According to Dr. Ben Cash, Ph.D., "If you can't call it a lake, stream, or river, it's probably a wetlands." Dr. Cash is the Associate Professor of Biology at Maryville College and Chair of the Natural Science Division, as well as the lead researcher for the reptile survey in the Great Smoky Mountains National Park.
Dr. Cash, who was instrumental in the development of our new Pistol Creek Wetlands Center and helped develop the educational facilities and signage for the area, recently gave a presentation to a packed room at the Blount County Library on the "Diversity and Importance of Wetlands."
During the 1700's, the U.S. was wetland rich with 221 million acres in the lower 48 states and 170 million acres in Alaska. Today that number has declined by over 50% to 107 million acres. Originally in Tennessee, there were 1,937,000 acres of wetlands. And today we have only 787,000 acres remaining, due to pollution, commercial development and agricultural conversion.
Wetlands are like giant sponges that exist in both fresh and salt water. Freshwater wetlands consist of forested swamps, bogs, fens, marshes, and isolated Pocosins. Marine wetlands are either coastal marshes or estuaries.. The inflow of both seawater and freshwater, in estuaries, provides high levels of nutrients making estuaries among the most productive natural habitats in the world.
Marine wetlands are the "nurseries of the ocean" and are declining about 2% every ten years, according to Dr. Cash. However with the recent BP oil spill, that number may increase dramatically.
Wetlands are a crucial part of our ecosystem, which benefit not only wildlife, but us humans as well:
- Improved Water Quality:Their natural water filtration system helps keep pollution, toxins and excess nutrients out of our water system. Water overloaded with nutrients is also susceptible to algae bloom, which can be very destructive to plant and animal life.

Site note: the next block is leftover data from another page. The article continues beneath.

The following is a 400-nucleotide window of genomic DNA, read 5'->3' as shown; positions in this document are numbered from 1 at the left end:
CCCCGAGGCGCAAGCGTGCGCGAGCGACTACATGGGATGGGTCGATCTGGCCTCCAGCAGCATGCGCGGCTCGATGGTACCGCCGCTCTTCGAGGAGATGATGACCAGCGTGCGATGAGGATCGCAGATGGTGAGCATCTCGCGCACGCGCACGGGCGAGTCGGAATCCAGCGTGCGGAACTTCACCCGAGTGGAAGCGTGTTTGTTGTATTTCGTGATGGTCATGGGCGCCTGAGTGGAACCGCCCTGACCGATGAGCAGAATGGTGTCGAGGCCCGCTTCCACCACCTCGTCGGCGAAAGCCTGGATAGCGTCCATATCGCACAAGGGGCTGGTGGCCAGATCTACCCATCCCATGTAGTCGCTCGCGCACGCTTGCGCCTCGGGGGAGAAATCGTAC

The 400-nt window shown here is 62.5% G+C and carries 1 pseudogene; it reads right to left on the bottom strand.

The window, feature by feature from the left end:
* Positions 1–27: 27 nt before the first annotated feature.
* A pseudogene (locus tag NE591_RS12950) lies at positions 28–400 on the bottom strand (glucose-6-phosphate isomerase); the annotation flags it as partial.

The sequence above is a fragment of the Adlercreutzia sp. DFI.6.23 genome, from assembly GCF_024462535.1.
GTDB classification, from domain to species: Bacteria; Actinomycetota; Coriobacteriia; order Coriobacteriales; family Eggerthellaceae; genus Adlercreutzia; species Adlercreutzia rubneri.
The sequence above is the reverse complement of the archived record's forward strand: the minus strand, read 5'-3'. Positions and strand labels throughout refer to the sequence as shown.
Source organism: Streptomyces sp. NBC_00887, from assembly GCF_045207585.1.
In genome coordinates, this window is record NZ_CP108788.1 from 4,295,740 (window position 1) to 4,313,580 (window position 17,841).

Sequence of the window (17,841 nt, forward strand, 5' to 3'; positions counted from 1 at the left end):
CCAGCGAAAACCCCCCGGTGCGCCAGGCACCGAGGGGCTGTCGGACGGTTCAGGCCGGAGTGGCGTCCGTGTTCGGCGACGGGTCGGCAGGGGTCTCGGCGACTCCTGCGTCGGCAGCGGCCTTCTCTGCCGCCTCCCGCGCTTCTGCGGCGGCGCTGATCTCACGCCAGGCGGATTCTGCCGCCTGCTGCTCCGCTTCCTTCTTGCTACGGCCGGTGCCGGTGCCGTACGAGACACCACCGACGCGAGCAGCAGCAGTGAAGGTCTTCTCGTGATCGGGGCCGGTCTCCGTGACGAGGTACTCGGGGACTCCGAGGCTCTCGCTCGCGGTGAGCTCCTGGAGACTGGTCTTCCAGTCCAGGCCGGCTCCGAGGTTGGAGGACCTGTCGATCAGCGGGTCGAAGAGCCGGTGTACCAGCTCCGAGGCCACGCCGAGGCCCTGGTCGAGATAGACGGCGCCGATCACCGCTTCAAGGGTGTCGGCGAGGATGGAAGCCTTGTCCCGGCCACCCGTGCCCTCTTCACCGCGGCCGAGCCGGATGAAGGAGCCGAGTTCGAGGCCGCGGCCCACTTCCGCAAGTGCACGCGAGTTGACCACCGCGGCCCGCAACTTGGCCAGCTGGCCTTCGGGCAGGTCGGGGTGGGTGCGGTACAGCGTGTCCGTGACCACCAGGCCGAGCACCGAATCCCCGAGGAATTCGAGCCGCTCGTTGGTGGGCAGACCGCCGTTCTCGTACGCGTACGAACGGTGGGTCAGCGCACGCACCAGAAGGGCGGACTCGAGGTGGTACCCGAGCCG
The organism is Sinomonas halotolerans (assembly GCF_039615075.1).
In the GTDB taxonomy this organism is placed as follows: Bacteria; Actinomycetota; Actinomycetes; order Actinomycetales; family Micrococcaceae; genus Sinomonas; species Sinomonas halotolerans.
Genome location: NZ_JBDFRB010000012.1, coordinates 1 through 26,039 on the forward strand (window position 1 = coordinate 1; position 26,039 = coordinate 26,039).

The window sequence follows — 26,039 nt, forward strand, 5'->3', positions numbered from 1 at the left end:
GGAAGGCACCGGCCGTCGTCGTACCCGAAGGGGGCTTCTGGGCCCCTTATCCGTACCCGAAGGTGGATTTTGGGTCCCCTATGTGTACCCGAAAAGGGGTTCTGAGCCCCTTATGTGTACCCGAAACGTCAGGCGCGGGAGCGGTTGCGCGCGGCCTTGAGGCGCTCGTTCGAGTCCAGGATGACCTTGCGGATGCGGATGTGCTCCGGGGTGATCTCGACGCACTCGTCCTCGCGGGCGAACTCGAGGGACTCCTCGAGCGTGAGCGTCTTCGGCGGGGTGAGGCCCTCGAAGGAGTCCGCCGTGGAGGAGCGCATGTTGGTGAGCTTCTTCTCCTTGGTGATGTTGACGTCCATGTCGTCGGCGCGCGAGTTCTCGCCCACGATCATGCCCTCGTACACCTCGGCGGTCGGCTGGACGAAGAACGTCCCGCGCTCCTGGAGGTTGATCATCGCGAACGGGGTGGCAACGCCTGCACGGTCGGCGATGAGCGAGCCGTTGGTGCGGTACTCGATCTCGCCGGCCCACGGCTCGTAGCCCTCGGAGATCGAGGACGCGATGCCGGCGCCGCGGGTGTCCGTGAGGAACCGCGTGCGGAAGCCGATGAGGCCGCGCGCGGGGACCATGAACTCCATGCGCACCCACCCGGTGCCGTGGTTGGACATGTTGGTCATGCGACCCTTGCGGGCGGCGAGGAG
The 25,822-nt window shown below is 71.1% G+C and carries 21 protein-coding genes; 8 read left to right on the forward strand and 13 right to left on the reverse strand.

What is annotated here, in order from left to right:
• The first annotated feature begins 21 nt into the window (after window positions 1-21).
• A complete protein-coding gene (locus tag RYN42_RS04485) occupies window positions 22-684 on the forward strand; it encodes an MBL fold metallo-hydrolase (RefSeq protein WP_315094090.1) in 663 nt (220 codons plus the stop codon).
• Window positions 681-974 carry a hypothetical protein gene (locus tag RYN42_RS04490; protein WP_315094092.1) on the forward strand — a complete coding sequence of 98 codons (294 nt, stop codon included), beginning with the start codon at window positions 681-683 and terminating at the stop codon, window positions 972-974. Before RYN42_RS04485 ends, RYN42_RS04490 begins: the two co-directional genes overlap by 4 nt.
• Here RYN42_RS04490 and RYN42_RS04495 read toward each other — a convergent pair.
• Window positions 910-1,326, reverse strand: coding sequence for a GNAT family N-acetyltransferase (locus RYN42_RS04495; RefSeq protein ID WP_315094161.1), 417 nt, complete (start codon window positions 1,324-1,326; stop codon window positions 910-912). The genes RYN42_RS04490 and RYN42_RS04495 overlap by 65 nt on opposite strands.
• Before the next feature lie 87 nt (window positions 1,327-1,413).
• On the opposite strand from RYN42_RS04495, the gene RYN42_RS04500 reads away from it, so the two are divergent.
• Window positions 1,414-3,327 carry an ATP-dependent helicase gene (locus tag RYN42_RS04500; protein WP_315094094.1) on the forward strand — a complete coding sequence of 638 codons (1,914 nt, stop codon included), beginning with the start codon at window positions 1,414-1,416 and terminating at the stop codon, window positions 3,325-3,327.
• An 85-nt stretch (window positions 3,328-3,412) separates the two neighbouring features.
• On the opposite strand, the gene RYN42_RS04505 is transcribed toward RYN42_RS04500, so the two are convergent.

- Soil Erosion Prevention: Wetlands retard soil erosion because the abundant vegetation holds the soil in place.
- Critter hotels/rest stops/breeding grounds: Diverse species of mammals, insects, amphibians, reptiles, birds (native & migratory) and fish rely on wetlands for food, habitat, and shelter.
- Flood Protection: According to the EPA, undisturbed wetlands can store up to 60 days of floodwater. A one-acre wetland can typically store about one million gallons.
- Recreation, Research, and Education.
After the presentation, Dr. Cash led a tour of the Pistol Creek Wetlands Center which includes native birds, plants, frogs, snakes, insects, and other animals. No beavers were spotted during the tour, but their presence is obvious. The temperature was a few degrees cooler inside the wetlands, and the tour was serenaded sweetly by a shy chorus of frogs.
The area has been preserved as a research and educational center and is designed to be used as a self-guided tour facility for individuals, families, tourists, and organizations. Educational signs along the walkway are an added attraction for school field trips, homeschoolers, scouts, bird watchers, photographers, and anyone who enjoys nature. The boardwalk is also good for some low-impact scenic exercise. You never know what you might see, hear, or discover.
Pistol Creek Wetlands Center is located at 1951 Montvale Station Road, around the corner from Sandy Springs Road.
Important Note: In response to an audience member question at the presentation, Dr. Cash stated that, "The BP oil spill occurred just after the migration peak of birds that travel from South America to Canada. However, the oil spill will affect this migration for years to come."
Fun Facts: Wetlands are some of the most biologically productive natural ecosystems in the world, comparable to tropical rain forests or coral reefs in the number and variety of species they support.
Although wetlands make up only about 5 percent of the land area of the lower 48 states, more than one third of threatened and endangered species live only in wetlands.
As many as one-half of all North American bird species nest or feed in wetlands.